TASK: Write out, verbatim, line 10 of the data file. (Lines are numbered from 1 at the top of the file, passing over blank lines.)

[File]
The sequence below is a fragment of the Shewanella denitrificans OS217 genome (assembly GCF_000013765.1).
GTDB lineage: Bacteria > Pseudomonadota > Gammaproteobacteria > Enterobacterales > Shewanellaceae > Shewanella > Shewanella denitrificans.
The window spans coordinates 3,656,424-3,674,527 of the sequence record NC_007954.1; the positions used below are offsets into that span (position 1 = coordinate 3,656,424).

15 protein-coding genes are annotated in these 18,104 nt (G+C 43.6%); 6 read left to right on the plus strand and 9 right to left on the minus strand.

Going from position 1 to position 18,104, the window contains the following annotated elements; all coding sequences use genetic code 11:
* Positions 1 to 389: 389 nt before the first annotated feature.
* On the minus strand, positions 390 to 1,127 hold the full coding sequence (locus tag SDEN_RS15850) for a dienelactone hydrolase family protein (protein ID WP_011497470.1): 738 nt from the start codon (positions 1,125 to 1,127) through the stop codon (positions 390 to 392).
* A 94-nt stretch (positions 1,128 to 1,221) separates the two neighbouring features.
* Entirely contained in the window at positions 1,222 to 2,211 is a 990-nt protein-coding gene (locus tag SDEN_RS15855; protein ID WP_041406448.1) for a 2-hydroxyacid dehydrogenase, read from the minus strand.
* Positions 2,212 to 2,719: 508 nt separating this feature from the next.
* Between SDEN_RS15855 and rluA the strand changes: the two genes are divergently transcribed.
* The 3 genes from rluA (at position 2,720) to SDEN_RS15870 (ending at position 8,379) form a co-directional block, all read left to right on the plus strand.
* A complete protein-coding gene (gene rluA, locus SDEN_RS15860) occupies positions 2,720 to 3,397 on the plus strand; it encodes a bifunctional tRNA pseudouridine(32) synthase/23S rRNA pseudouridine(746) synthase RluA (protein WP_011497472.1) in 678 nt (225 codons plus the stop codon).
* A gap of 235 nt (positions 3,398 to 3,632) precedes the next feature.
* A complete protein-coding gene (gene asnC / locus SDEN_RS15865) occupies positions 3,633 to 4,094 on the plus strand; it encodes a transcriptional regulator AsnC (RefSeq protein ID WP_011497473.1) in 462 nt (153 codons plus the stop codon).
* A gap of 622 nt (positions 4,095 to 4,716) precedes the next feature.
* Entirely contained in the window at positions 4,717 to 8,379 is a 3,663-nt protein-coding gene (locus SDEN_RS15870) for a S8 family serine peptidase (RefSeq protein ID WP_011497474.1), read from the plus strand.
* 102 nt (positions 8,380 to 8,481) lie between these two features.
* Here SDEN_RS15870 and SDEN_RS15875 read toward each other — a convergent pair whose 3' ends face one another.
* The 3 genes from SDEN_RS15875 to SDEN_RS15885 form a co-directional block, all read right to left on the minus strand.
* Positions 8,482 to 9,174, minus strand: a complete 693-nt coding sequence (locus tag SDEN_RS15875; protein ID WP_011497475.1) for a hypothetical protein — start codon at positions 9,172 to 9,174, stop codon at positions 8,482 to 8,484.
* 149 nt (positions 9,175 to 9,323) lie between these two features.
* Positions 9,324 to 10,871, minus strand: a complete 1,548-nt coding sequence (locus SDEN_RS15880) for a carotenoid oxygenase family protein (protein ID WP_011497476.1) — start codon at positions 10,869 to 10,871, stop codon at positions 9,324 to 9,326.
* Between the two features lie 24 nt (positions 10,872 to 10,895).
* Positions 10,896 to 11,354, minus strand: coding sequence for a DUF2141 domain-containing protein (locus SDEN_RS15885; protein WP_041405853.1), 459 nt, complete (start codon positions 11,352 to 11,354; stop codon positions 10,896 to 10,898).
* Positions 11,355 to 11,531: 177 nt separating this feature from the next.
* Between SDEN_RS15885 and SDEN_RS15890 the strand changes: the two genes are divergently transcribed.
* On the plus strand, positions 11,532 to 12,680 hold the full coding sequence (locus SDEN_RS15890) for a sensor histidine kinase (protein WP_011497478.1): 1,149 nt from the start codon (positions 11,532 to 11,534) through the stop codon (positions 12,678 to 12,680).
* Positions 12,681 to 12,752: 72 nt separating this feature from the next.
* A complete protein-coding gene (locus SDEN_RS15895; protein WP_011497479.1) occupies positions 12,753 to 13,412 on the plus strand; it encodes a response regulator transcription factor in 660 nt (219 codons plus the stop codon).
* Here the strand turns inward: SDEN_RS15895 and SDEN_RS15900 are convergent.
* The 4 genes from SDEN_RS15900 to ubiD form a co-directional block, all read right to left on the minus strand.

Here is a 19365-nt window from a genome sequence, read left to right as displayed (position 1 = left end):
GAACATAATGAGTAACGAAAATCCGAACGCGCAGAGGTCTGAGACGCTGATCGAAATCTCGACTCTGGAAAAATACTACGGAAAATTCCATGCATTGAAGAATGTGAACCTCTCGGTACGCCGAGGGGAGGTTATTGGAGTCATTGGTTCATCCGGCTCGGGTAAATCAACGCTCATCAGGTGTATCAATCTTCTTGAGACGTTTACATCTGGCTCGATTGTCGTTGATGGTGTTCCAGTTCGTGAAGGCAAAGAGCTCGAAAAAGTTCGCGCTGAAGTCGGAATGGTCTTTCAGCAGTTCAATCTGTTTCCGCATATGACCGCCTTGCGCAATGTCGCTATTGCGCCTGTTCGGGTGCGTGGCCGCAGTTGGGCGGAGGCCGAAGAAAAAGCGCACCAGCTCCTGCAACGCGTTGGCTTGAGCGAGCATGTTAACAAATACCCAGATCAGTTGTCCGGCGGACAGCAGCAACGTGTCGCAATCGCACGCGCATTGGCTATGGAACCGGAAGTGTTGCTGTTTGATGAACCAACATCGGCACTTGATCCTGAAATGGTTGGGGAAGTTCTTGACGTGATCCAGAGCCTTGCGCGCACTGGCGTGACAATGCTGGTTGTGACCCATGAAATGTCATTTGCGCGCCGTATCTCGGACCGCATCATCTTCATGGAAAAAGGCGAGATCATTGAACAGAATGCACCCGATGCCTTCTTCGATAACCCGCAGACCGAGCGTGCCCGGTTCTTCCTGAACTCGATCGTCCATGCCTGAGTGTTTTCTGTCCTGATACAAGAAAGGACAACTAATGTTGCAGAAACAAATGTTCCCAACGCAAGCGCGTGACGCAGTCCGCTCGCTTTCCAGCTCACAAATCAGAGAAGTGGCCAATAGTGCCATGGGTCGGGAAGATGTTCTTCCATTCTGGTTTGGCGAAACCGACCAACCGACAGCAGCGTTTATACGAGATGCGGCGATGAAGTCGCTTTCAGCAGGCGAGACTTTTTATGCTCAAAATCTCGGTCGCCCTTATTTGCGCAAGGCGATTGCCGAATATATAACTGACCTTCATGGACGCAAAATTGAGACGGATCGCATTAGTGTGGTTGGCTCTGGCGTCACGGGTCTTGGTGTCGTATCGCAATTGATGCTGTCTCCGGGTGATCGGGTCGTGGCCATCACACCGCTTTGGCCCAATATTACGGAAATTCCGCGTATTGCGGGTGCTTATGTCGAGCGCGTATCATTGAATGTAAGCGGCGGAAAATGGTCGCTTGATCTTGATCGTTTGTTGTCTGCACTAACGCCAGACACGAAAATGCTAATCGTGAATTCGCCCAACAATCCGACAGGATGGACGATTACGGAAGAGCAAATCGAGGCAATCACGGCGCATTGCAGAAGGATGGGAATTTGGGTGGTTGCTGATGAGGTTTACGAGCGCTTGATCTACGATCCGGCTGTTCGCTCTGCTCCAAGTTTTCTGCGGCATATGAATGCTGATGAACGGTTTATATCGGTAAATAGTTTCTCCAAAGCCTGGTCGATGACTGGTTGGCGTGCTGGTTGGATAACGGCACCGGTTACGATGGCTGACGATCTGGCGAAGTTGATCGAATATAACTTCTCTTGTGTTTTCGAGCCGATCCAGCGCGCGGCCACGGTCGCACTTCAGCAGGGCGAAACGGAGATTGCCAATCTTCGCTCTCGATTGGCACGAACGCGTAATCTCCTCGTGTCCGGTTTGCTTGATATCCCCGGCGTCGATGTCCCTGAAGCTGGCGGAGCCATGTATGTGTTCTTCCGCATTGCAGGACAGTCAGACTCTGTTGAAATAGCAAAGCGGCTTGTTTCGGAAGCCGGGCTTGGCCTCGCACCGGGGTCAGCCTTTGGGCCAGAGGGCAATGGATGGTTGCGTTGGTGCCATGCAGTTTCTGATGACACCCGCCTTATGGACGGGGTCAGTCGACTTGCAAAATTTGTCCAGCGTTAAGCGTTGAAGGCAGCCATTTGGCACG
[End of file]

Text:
* Positions 2,212 to 2,719: 508 nt separating this feature from the next.